February 20, 2013 in City

Cameras focus on College Hill

Grant funding study in hot spot for crime
By The Spokesman-Review
 

Pullman police are using five cameras perched on utility poles outside the Adams Mall area of College Hill to monitor a hot spot of criminal activity.

The department purchased those cameras with a $300,000 grant from the Smart Policing Initiative, a consortium of law enforcement agencies that studies more than 30 U.S. cities.

Amid dozens of fraternity and sorority houses, students flood the sidewalks at night, flocking to bars along Colorado Street. Researchers have found the area to be a hotbed for public disturbances and violent crime, said police Chief Gary Jenkins.

Criminal justice assistant professor Zachary Hays is working with Mike Gaffney, who oversees WSU’s emergency alert system, to study the impact of the cameras. The pair leads a group of criminal justice students who will watch a live feed from the cameras from about 9 p.m. to 4 a.m. every Thursday through Saturday until the study ends this fall.

The students will report crimes as they happen, hoping to speed up police responses. The footage can then come into play in police investigations and prosecutions, Hays said.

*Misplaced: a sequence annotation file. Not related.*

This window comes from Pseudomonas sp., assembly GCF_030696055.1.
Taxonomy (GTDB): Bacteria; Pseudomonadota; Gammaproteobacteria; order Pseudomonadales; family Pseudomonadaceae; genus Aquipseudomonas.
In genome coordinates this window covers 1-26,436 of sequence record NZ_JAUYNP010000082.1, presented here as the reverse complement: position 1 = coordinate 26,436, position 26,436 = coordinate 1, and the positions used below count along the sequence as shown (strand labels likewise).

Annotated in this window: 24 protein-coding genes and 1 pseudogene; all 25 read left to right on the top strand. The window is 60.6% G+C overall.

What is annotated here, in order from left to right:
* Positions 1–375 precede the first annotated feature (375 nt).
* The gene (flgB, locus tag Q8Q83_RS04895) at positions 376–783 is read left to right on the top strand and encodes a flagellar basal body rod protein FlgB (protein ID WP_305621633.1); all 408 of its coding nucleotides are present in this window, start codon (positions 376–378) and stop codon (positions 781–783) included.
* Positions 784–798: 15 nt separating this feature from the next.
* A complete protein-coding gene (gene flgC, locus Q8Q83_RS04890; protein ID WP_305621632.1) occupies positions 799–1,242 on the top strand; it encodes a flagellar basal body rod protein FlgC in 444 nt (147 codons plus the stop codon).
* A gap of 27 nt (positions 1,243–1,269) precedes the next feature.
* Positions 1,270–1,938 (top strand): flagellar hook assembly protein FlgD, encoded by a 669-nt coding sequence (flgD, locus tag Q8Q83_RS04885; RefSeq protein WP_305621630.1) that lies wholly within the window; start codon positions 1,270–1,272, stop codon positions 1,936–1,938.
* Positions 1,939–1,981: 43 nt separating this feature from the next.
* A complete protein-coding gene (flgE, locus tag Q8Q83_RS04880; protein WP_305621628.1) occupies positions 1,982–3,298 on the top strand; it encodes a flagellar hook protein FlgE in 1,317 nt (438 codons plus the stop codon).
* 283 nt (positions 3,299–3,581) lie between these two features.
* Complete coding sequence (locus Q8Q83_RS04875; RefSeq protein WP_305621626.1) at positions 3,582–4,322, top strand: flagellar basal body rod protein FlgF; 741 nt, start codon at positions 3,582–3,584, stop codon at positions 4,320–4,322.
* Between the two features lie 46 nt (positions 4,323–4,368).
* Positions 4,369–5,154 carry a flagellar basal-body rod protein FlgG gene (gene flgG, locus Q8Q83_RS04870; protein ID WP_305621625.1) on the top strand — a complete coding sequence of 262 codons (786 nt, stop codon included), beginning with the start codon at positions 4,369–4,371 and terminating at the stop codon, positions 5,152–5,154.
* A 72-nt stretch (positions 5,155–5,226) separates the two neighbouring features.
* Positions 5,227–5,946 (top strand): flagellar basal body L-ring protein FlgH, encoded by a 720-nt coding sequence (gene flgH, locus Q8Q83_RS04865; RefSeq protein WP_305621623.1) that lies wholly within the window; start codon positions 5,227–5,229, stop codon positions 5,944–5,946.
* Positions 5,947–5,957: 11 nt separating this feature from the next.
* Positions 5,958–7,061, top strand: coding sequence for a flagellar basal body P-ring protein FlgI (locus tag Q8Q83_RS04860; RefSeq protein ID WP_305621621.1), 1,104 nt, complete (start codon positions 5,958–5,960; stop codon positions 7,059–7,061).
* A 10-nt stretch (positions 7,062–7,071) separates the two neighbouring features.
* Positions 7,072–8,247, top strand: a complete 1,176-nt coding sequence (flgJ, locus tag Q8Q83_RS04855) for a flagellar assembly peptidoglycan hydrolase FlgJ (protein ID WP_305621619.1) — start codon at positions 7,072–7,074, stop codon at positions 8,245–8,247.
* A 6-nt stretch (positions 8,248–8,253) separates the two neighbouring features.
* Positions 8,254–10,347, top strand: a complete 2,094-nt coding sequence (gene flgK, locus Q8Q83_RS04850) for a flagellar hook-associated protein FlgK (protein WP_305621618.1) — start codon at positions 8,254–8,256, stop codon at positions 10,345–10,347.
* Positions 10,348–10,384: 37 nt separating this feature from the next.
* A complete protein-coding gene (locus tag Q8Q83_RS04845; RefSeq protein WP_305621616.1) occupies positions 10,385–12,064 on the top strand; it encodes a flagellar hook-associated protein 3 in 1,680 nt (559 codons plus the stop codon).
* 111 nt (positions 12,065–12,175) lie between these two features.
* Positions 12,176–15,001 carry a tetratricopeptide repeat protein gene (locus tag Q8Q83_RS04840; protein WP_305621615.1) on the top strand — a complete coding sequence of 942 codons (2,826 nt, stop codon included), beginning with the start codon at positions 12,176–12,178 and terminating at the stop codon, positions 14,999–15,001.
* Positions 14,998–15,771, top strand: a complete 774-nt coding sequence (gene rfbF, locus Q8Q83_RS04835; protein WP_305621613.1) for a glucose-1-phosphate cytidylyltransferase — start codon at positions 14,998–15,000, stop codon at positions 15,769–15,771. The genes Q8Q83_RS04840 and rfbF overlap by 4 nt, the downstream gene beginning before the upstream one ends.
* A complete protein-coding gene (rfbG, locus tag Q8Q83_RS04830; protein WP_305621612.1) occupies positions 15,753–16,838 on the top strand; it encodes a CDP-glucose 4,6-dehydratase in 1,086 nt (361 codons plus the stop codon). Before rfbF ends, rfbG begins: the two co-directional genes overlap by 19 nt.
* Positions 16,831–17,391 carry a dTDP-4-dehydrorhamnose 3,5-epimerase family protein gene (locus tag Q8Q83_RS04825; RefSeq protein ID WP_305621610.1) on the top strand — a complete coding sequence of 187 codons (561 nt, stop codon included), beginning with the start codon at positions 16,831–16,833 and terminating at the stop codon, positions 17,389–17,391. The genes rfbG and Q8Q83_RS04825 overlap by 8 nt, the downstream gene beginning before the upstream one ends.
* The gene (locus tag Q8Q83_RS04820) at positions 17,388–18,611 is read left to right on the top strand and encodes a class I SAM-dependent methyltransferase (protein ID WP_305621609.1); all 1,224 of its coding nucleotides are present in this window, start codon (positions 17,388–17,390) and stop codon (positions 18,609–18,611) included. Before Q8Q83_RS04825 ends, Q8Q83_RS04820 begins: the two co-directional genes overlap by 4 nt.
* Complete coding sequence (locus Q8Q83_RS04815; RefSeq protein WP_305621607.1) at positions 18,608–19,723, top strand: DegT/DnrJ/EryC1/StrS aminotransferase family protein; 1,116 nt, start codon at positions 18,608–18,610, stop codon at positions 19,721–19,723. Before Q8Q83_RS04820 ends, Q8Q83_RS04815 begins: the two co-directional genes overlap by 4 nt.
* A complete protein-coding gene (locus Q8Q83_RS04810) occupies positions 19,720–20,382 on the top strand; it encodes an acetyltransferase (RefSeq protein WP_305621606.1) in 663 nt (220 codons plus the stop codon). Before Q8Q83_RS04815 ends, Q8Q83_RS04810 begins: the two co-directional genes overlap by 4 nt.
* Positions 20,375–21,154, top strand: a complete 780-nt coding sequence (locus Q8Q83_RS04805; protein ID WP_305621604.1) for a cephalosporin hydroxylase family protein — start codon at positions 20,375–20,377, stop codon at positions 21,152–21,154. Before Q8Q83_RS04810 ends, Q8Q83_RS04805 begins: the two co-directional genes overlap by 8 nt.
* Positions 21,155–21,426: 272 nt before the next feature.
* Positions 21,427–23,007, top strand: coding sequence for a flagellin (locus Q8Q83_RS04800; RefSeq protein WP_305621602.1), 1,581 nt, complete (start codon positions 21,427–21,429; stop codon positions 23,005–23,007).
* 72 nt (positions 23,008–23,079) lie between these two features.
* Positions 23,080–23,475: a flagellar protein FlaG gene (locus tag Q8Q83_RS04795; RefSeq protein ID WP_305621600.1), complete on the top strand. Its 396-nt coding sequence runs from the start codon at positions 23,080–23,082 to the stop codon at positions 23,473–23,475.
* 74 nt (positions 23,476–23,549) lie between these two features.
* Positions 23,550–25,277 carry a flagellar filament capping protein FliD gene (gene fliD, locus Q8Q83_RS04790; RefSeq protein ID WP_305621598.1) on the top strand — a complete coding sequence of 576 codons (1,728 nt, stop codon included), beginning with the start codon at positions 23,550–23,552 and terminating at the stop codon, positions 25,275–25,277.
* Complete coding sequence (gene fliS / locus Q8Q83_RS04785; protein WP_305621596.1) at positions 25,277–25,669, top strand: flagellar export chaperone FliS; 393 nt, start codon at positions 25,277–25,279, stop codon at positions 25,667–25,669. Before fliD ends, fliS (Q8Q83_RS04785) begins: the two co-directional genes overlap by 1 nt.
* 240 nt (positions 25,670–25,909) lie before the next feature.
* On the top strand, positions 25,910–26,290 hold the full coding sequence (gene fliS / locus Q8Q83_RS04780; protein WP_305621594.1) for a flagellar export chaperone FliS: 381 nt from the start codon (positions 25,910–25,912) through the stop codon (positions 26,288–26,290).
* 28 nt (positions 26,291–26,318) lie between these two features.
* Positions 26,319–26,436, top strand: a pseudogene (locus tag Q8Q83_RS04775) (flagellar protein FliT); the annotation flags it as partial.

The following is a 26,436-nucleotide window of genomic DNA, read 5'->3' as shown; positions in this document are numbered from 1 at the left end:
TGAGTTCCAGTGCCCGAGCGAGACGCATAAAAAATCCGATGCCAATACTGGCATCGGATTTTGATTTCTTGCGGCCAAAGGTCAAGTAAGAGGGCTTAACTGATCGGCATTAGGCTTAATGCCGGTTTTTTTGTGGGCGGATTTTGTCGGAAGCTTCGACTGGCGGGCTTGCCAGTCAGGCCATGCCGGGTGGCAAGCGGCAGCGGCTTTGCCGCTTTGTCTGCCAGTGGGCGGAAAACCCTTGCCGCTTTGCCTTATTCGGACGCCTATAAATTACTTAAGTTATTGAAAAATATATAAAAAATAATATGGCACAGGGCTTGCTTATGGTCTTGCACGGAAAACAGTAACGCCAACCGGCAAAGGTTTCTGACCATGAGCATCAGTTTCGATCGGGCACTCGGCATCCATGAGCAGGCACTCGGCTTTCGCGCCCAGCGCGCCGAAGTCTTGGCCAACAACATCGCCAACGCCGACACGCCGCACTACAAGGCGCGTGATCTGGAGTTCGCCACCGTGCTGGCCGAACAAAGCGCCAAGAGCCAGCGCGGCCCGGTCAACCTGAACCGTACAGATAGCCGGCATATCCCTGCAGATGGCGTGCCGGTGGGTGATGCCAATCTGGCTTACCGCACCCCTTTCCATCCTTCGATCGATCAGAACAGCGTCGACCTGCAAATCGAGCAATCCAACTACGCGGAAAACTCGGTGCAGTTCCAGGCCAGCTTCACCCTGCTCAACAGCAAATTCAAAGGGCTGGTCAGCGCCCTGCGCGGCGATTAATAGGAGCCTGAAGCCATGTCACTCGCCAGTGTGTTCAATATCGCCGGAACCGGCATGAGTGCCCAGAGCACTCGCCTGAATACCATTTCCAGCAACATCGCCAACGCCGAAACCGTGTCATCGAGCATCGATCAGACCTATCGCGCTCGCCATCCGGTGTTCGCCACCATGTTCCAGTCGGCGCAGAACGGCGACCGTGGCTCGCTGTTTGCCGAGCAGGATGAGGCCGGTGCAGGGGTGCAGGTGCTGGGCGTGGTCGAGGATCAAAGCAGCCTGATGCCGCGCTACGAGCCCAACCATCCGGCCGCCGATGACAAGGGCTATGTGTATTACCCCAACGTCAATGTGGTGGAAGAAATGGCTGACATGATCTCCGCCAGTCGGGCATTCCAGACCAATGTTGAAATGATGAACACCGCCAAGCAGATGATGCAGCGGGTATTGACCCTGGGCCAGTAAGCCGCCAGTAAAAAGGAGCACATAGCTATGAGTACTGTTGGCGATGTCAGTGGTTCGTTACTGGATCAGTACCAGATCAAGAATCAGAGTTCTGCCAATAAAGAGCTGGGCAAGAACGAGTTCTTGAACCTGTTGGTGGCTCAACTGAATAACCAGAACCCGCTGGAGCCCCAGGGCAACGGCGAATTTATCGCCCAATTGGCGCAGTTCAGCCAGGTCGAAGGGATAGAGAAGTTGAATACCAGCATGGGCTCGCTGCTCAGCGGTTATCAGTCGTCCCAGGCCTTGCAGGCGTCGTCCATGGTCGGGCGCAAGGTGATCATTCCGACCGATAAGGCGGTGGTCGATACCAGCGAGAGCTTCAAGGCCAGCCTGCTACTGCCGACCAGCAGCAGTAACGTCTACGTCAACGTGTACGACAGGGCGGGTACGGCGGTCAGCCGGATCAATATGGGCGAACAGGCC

“We think that the cameras can influence crime in more ways than just deterring people,” he said. “And that’s kind of what we’re going to be testing.”

At first, Hays and Gaffney expect crime reports to increase with more eyes on scene. But later, they anticipate the cameras will lead to a decline in criminal activity as the public becomes more aware of their presence.

Hays and Gaffney recently surveyed more than 400 students to gather opinions about local police and the cameras. Few respondents showed concerns, and the researchers plan to issue two follow-up surveys in the coming months.

Though the study will conclude when the grant expires this fall, the cameras will stay in place, Jenkins said. Hays and Gaffney hope to extend their research.

And the police could even add more cameras to other hot spots around Pullman, like the intersections of Main Street and Grand Avenue in downtown, Gaffney said.

Though there may be good intentions behind bringing more cameras to Pullman, ACLU spokesman Doug Honig said the public should be leery of the enhanced surveillance. 

“Typically, when there’s a proposal for government surveillance cameras, the reasons for it are often commendable, but the result can be growth of more and more cameras,” Honig said. “A lot of the research has found that they tend to just move crime to other areas.”

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